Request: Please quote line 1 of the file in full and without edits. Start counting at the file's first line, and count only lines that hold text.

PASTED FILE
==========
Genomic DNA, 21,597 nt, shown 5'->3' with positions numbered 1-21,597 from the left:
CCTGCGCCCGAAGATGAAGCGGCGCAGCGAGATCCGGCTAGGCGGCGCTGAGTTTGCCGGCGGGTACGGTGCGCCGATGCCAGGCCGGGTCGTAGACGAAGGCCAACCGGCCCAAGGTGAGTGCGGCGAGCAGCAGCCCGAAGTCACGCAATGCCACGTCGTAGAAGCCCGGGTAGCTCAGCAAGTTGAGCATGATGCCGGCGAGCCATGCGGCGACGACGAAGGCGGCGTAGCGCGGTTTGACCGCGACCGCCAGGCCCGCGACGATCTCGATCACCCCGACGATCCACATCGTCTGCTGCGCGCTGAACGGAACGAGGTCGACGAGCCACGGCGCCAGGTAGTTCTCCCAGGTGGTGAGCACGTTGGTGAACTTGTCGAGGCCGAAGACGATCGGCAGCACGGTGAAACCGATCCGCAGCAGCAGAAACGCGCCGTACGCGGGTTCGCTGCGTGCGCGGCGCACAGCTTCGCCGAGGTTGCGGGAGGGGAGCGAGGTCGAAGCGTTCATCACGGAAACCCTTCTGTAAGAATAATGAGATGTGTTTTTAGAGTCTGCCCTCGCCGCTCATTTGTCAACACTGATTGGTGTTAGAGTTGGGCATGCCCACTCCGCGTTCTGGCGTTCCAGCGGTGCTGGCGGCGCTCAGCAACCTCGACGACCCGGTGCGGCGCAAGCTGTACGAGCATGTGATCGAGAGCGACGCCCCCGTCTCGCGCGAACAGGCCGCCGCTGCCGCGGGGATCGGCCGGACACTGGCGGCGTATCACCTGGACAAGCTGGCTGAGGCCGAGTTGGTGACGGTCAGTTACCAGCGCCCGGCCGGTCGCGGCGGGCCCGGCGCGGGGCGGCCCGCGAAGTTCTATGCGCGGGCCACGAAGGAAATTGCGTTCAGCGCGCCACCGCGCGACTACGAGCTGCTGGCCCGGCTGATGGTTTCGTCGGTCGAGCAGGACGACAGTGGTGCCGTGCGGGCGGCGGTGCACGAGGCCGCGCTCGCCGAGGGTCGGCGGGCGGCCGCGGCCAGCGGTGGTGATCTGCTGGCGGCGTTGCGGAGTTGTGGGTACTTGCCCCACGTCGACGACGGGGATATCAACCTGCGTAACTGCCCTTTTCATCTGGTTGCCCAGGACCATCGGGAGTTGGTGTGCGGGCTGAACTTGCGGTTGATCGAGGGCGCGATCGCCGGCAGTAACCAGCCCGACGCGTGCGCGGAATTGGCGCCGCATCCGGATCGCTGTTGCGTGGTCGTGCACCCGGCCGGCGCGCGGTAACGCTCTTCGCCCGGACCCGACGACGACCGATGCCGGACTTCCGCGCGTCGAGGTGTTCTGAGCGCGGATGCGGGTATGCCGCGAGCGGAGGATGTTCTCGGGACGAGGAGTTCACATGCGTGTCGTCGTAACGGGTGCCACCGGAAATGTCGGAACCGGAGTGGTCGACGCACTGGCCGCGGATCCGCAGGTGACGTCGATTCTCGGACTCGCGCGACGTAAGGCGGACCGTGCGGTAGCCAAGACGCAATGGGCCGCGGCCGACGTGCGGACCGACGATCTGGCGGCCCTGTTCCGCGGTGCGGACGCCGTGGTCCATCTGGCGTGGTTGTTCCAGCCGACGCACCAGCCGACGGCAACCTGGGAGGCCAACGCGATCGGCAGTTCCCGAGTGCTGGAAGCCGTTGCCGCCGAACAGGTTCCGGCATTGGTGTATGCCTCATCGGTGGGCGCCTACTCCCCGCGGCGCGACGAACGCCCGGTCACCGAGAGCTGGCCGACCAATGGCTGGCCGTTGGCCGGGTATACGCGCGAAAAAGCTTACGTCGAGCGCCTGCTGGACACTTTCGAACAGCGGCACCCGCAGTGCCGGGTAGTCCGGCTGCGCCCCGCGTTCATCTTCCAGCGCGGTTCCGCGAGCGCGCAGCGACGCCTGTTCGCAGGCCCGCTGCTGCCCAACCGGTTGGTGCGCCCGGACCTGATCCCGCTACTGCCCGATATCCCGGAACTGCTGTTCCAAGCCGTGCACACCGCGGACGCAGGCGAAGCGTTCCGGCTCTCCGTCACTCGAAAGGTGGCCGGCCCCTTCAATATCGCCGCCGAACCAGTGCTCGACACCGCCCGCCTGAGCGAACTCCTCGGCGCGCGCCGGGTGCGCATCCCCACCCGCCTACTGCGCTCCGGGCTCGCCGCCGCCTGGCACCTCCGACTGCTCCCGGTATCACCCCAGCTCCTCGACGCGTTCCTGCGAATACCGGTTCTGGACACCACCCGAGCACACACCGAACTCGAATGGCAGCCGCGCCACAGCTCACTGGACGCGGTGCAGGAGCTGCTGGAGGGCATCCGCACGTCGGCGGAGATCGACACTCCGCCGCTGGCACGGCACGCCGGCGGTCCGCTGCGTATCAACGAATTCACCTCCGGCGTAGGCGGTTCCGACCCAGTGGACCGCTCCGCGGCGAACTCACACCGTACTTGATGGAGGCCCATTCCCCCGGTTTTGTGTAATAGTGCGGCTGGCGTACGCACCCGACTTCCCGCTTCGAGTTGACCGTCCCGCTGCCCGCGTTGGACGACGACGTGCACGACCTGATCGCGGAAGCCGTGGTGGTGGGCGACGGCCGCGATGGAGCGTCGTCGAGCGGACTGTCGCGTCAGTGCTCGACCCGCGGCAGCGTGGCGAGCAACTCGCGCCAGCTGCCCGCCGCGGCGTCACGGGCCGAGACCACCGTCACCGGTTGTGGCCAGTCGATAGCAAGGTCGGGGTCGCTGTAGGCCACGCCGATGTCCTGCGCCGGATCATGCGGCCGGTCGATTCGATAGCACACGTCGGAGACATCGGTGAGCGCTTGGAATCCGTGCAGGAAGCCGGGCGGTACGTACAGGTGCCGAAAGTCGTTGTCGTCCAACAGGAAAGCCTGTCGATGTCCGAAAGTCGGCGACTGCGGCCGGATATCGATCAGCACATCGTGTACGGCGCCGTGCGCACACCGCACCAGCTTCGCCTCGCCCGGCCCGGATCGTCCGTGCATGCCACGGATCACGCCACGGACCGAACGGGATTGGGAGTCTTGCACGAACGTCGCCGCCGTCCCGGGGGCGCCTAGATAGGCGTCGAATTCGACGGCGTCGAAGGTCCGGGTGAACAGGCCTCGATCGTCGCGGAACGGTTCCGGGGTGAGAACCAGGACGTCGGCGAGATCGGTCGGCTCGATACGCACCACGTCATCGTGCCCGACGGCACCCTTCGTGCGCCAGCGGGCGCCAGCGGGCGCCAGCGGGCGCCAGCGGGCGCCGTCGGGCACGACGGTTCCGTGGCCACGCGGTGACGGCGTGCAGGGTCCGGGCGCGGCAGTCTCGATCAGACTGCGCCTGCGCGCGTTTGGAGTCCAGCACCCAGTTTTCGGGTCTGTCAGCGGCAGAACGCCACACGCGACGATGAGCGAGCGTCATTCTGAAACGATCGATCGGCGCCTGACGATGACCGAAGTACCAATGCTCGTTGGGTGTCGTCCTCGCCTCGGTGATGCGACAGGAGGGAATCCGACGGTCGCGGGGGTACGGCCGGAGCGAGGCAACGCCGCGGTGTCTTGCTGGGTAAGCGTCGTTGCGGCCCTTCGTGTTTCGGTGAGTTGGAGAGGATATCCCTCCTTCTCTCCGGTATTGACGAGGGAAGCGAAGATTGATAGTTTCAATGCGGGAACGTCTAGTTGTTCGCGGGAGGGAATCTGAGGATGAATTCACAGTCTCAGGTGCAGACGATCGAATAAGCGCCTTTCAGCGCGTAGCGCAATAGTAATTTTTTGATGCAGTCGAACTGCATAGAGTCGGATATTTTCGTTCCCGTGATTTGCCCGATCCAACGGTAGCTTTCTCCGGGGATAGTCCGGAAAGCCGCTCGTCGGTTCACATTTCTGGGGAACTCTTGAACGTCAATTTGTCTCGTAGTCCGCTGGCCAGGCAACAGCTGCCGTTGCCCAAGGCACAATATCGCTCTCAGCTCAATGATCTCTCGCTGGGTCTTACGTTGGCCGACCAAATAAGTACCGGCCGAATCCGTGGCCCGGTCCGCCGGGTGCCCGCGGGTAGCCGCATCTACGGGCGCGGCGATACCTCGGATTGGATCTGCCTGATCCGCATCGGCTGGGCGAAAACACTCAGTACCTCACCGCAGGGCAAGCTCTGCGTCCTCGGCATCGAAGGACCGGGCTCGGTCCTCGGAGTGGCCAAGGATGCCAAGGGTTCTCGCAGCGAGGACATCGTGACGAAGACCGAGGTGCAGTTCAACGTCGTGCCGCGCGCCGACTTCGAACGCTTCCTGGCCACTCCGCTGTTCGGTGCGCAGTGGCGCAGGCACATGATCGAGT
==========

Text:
Genomic DNA, 21,597 nt, shown 5'->3' with positions numbered 1-21,597 from the left: